A a bipartisan group of eight senators unveiled a new immigration reform proposal Monday that would allow for a gradual path to citizenship for most of the estimated 11 million illegal immigrants currently living in the country.
The senators unveiled details of the proposal during a press conference Monday afternoon, calling it a "tough but fair" way to reform the nation's immigration system for the first time since 1986, when President Ronald Reagan signed into a law a bill the eventually legalized nearly 3 million immigrants.
"We still have a long way to go, but this bipartisan blueprint is a major breakthrough," said New York Democratic Sen. Chuck Schumer, who added that they planned to have a bill officially introduced by March and passed through the Senate by "late spring or summer."
The senators, who have been meeting about the issue behind closed doors since December, include Republicans John McCain of Arizona, Marco Rubio of Florida, Jeff Flake of Arizona and Lindsey Graham of South Carolina, and Democrats Michael Bennet of Colorado, #$%$ Durbin of Illinois, Robert Menendez of New Jersey and Schumer.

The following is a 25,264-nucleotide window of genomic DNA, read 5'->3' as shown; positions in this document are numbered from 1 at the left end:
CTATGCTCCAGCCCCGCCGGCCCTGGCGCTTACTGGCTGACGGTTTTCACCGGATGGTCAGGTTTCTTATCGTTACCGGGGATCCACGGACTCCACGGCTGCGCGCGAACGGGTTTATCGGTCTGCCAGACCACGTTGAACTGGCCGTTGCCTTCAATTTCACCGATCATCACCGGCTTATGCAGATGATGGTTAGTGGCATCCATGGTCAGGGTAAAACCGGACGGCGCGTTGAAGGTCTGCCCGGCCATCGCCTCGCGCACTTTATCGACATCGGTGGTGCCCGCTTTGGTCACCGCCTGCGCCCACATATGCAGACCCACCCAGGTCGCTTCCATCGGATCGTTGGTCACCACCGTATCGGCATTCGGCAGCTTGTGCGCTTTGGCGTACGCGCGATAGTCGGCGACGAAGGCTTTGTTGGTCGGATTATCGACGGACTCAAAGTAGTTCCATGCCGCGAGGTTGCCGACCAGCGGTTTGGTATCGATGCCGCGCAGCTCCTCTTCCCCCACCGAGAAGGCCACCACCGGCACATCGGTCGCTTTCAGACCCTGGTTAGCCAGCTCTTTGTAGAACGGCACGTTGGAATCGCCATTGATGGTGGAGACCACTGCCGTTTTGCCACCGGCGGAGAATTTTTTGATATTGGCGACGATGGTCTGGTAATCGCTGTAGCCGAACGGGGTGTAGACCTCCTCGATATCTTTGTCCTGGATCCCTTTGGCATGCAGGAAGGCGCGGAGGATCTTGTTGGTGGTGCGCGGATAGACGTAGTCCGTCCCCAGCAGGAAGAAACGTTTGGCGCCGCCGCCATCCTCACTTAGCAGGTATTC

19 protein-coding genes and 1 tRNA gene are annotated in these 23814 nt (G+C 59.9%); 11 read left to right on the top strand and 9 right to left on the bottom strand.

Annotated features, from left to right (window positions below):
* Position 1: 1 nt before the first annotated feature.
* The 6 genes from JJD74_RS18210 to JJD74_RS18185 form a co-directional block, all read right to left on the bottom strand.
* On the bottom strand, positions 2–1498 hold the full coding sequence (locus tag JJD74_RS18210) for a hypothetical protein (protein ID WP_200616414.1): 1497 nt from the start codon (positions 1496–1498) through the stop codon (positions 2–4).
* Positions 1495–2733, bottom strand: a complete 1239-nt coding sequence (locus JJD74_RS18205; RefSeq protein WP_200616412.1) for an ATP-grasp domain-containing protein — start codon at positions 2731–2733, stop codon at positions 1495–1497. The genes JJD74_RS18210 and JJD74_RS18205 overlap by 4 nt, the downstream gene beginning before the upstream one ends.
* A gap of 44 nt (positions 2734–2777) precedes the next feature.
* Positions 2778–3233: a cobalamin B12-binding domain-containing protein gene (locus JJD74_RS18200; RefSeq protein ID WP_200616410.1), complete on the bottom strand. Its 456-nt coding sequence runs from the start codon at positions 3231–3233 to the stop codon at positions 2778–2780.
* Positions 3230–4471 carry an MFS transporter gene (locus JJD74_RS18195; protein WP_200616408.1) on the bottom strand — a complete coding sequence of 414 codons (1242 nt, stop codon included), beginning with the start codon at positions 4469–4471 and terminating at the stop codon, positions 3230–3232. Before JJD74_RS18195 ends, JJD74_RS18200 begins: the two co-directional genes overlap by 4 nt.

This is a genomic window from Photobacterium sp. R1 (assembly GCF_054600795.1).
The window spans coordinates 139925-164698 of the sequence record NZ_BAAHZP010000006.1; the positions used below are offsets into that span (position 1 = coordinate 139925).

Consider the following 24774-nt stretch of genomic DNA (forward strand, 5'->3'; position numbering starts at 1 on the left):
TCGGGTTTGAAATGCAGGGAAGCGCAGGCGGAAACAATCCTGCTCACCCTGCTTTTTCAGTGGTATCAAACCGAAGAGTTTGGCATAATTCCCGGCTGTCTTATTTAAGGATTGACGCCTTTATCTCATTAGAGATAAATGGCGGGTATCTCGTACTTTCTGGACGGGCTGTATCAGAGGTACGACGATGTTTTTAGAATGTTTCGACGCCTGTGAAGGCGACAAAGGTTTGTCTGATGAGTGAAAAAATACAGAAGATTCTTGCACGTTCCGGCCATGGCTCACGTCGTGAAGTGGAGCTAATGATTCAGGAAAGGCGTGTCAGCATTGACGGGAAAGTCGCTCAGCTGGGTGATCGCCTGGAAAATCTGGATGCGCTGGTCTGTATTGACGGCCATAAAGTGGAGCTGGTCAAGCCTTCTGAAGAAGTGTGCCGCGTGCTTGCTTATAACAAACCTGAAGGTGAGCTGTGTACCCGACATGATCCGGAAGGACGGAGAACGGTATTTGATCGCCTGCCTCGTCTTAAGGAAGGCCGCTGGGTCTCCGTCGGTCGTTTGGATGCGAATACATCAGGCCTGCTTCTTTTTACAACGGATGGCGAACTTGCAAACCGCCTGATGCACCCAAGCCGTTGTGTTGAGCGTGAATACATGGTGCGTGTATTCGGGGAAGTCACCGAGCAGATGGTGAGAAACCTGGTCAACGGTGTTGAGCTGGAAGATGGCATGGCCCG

Since the presidential election, in which more than 70 percent of Hispanic voters supported President Barack Obama's re-election, the appetite in Washington for comprehensive immigration reform has increased for both parties. The senators behind the effort believe they have a window of opportunity to pass a bill, even though similar efforts failed so many times in the past.
"For the first time ever, there's more political risk in opposing immigration reform than supporting it," Schumer said at the press conference. "We believe we have a window of opportunity to act."
McCain, who led the Republican side of failed bipartisan reform efforts in 2006, pointed to Republican fear of losing Hispanic support as a source of hope to secure passage of the bill. "The Republican party is losing the support of our Hispanic citizens," McCain said.
It still remains to be seen whether the senators' blueprint will clash with President Barack Obama's vision for reform, which he will announce Tuesday in more detail in an appearance in Las Vegas. The senators' path to citizenship for illegal immigrants is less direct and could take longer than what Obama has outlined in the past.
When asked why they unveiled their blueprint before the president's speech, the senators said they informed Obama over the weekend that they had reached an agreement. "We don't have much time. We came to an agreement this weekend and we wanted to move quickly," Schumer said. "It seems to me that the Senate is the most fortuitous place to move forward first."